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John Atherton
Thought Provoking Rock Quarry - Mid Century Abstract

1951

About the Item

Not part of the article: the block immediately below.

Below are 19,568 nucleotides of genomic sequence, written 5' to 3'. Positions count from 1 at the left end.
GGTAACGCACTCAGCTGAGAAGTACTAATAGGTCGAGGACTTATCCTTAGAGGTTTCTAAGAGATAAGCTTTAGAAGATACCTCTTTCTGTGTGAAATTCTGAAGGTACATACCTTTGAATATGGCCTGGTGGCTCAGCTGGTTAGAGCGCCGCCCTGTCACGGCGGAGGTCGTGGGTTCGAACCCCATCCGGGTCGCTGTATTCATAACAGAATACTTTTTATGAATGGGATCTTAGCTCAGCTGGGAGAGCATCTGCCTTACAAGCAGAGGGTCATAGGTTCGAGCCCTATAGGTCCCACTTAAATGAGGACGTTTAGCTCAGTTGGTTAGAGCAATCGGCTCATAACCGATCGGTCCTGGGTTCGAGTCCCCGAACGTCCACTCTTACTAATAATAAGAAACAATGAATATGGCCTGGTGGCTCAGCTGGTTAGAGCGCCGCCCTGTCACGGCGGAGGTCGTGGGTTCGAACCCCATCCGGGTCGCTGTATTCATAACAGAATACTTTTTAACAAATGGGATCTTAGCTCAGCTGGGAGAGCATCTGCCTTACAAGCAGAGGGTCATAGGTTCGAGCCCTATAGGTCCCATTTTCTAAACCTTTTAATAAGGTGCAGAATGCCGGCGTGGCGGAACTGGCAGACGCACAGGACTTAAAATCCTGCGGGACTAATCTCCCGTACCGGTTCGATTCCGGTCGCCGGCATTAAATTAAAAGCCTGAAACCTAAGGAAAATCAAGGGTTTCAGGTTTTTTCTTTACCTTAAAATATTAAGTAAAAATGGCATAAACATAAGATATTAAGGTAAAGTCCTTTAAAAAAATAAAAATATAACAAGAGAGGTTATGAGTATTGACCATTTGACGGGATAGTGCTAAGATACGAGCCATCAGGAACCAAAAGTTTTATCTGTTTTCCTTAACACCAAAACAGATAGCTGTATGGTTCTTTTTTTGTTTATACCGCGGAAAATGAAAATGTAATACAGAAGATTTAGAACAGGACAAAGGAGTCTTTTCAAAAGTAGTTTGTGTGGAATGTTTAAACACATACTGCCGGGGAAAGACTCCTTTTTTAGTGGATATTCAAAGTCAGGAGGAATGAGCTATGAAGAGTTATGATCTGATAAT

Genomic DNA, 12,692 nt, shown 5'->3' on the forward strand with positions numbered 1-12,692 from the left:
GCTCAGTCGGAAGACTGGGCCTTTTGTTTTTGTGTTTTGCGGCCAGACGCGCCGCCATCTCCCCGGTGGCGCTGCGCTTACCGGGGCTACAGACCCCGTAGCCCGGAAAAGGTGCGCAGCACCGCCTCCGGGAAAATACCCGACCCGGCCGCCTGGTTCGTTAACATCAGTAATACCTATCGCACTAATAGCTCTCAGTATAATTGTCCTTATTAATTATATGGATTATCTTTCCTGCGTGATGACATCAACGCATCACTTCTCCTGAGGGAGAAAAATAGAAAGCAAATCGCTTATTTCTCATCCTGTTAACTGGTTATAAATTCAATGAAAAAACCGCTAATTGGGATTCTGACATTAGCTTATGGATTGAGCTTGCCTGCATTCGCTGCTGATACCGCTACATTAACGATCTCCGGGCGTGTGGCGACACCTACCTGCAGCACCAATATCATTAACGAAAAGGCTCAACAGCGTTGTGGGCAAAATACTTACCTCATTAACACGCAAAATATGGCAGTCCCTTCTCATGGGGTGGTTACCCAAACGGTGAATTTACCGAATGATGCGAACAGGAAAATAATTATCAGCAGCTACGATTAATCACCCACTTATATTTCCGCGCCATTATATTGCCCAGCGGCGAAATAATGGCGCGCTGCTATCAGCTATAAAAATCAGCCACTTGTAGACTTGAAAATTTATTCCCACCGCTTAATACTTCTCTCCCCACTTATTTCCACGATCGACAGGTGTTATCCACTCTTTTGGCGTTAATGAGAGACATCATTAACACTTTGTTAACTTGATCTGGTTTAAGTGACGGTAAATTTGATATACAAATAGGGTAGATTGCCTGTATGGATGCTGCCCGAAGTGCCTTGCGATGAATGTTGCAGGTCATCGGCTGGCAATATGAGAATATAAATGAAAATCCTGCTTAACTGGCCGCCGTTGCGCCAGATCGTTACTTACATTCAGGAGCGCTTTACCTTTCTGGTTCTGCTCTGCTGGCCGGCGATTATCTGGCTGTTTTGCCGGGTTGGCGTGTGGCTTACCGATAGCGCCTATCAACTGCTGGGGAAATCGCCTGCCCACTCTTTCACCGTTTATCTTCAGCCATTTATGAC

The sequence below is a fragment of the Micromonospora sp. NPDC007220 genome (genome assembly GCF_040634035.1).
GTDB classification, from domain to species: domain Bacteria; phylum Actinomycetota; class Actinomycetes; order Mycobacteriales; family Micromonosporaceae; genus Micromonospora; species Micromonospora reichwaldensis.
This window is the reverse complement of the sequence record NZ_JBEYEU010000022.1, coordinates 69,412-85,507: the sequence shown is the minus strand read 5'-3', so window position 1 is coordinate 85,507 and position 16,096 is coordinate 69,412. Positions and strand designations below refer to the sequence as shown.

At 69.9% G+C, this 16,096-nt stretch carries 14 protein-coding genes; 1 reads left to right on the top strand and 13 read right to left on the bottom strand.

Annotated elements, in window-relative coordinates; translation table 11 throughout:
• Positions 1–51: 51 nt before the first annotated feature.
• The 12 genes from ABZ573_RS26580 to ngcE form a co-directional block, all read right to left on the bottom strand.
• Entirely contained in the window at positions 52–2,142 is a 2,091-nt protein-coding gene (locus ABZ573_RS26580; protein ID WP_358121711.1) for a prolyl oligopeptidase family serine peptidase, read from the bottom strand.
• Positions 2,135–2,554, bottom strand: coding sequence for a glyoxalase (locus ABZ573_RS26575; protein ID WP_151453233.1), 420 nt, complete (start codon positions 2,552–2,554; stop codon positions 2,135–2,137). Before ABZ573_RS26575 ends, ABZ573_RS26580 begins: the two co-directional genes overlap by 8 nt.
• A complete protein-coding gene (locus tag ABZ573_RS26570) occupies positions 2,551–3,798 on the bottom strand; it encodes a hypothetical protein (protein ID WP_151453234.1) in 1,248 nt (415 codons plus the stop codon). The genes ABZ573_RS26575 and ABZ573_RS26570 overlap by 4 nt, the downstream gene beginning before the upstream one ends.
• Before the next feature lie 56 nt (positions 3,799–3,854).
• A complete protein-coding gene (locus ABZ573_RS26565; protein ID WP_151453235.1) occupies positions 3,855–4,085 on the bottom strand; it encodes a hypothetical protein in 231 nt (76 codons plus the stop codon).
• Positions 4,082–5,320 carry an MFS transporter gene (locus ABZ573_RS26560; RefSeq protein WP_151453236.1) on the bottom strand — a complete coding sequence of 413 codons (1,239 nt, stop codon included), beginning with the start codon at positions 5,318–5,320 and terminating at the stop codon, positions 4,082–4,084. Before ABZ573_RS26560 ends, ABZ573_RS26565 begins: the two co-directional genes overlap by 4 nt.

This meticulously planned, designed, and executed work depicts an ultra-wide angle view of a rock quarry/mine. The viewer looks down at close-up-stylized rock formations and then out at a horizon line with rust-colored mine trestles. Atherton hints at perspective with a broken white line that is wider in the foreground and tapers to a hairline as it recedes to the background. The work was done in 1951 at the height of America's most important art movement: Abstract Expressionism. John Atherton absorbs its influences but retains elements of representation. Atherton was an in-demand commercial artist who worked for most blue-chip clients. It is possible that this was an editorial assignment for Fortune Magazine. At the same time, Atherton was also a fine artist and the work could be an expression of pure creative pursuits. The work looks better in person and one can look at it for hours and not get bored. Look carefully and you may discover a deeper meaning in this painting of precisely arranged rocks. Signed lower right. Brooklyn Museum of Art, New York, sold to benefit the acquisitions program ____________________ From Wikipedia, the free encyclopedia John Carlton Atherton (January 7, 1900 - September 16, 1952) was an American painter and magazine illustrator, writer and designer. His works form part of numerous collections, including the Museum of Modern Art,[1] Whitney Museum of American Art and the Smithsonian American Art Museum.[2][3][4] Early Years He was the son of James Chester Atherton (1868-1928) and Carrie B. Martin (1871-1909). He was born in Brainerd, Minnesota.[5] His father was Canadian born. His parents relocated from Minnesota to Washington State, with his maternal grandparents whilst he was still an infant. He attended high school in Spokane, Washington. Career During his early years he never displayed an aptitude for art; rather, his first love being nature and the activities he relished there, mainly fishing and hunting. He enlisted in 1917, serving briefly in the U.S. Navy for a year during World War I. At the end of the war, determined to get an education he worked various part-time jobs, as a sign painter and playing a banjo in a dance band to pay his enrolment fee at the College of the Pacific and The California School of Fine Arts (now the San Francisco Art Institute). Once there, he also worked in the surrounding studios developing his oil painting techniques. A first prize award of $500 at the annual exhibition of the Bohemian Club in 1929, financed his one way trip to New York City, which helped to launch his career as an artist.[6] Atherton had aspired to be a fine artist, however his first paid jobs were for commercial art firms designing advertisements for corporations such as General Motors, Shell Oil, Container Corporation of America, and Dole. However, by 1936, encouraged primarily by friends, such as Alexander Brook, an acclaimed New York realist painter, he returned to the fine arts. Atherton continued to accept numerous commissions for magazine illustrations; such as Fortune magazine, and over the years he would paint more than forty covers for The Saturday Evening Post starting with his December 1942 design, “Patient Dog.” This picture is reminiscent of his friend Norman Rockwell ‘Americana style’ and captures a poignant moment of nostalgia, where a loyal dog looks toward a wall of hunting equipment and a framed picture of his owner in military uniform. Selected One person Exhibitions Atherton accomplished his first one-man show in Manhattan in 1936. His Painting, “The Black Horse” won the $3000 fourth prize from among a pool of 14,000 entries. This painting forms part of the Metropolitan Museum of Art collection in New York.[7] Atherton achieved recognition in New York City and elsewhere during the 1930s. Having exhibited at the Julien Levy Gallery in New York,[8] his paintings began to be collected by museums; including the Museum of Modern Art[9] and the Metropolitan Museum of Art. His reputation increased with his art deco stone lithograph poster for the 1939 New York World's Fair. In 1941, his design won first place in the Museum of Modern Arts “National Defense Poster Competition”. Selected Public Collections Fleming Museum of Art, Burlington, Vermont Albright-Knox Art Gallery,[10] Buffalo, NY Art Institute of Chicago,[11] Chicago Wadsworth Atheneum,[12] Hartford, CT Brooklyn Museum of Art, New York Metropolitan Museum of Art, New York The Museum of Modern Art,[13] New York Whitney Museum of American Art,[14] New York Pennsylvania Academy of the Fine Arts,[15] Philadelphia De Young Museum,[16] San Francisco Smithsonian American Art Museum,[17] Washington DC Butler Institute of American Art[18] Youngstown, OH The Famous Artists School Founded in 1948 in Westport, Connecticut, U.S.A. The idea was conceived by members of the New York Society of Illustrators (SOI), but due to the Society's legal status, could not be operated by it. SOI member Albert Dorne led the initiative to set up a separate entity, and recruited the support of Norman Rockwell, who was also an SOI member. For the founding faculty, Dorne recruited Atherton, as well as accomplished artists such as Austin Briggs, Stevan Dohanos, Robert Fawcett, Peter Helck, Fred Ludekens, Al Parker, Norman Rockwell, Ben Stahl, Harold von Schmidt and Jon Whitcomb.[19] He collaborated with Jon Whitcomb with the book “How I Make a Picture: Lesson 1-9, Parts 1”.[20][21] Society of Illustrators Atherton as an active member from his arrival in New York. The society have owned many of his works. Ex-collection includes: Rocking Horse (ca. 1949) [22] Atherton, as his peers had many of his works framed by Henry Heydenryk Jr.[23] Personal On November 2, 1926, he married Polly “Maxine” Breese (1903-1997).[24][25] They had one daughter, Mary Atherton, born in 1932. Atherton's often chose industrial landscapes, however found himself spending considerable time in Westport, Connecticut, with an active artistic community, and it became home for him, and his family. He then moved to Arlington, Vermont.[26] Norman Rockwell enlisted Atherton in what was to be the only collaborative painting in his career.[27] He was part of a group of artists including a Norman Rockwell, Mead Schaeffer and George Hughes who established residences in Arlington.[28] Atherton and Mead Schaeffer were avid fly fishermen and they carefully chose the location for the group,[29] conveniently located near the legendary Battenkill River. In his free time, Atherton continued to enjoy fly-fishing.[30] He brought his artistic talent into the field of fishing,[31] when he wrote and illustrated the fishing classic, “The Fly and The Fish”.[32] He died in New Brunswick, Canada in 1952,[33] at the age of 52 in a drowning accident while fly-fishing.[34] Legacy The Western Connecticut State University holds an extensive archive on this artist.[35] His wife, Maxine also published a memoir “The Fly Fisher and the River” [36] She married Watson Wyckoff in 1960. Ancestry He is a direct descendant of James Atherton,[37][38] one of the First Settlers of New England; who arrived in Dorchester, Massachusetts in the 1630s. His direct ancestor, Benjamin Atherton was from Colonial Massachusetts and settled in Maugerville, New Brunswick in 1765. His grandfather, Albert Atherton (1833-1922) was a lumber merchant who relocated to Minnesota between 1881 and 1885. His Canadian born aunt, Maggie L Atherton (1865-1946), gave an account of the Atherton ancestry and retained a number of newspaper clippings of Atherton‘s painting winning the first prize of $500 awarded by Senator James D. Phelan in San Francisco in 1929.[39] Biography Falk, Peter H., ed. “Who Was Who in American Art”. Madison, CT: Sound View Press, 1999. Berman, Greta/Wechsler, Jeffrey, “Realism and Realities: The Other Side of American Painting, 1940-1960,” The Gallery: New Brunswick, NJ, 1981. Cohn, Jan, Covers of the Saturday Evening Post: Seventy Years of Outstanding Illustration, Studio (October 1, 1995). Hughes, Edan, Artists in California, 1786–1940 Watson, Ernest W, “Forty American Illustrators and How they Work”: Watson-Guptill Publications, 1946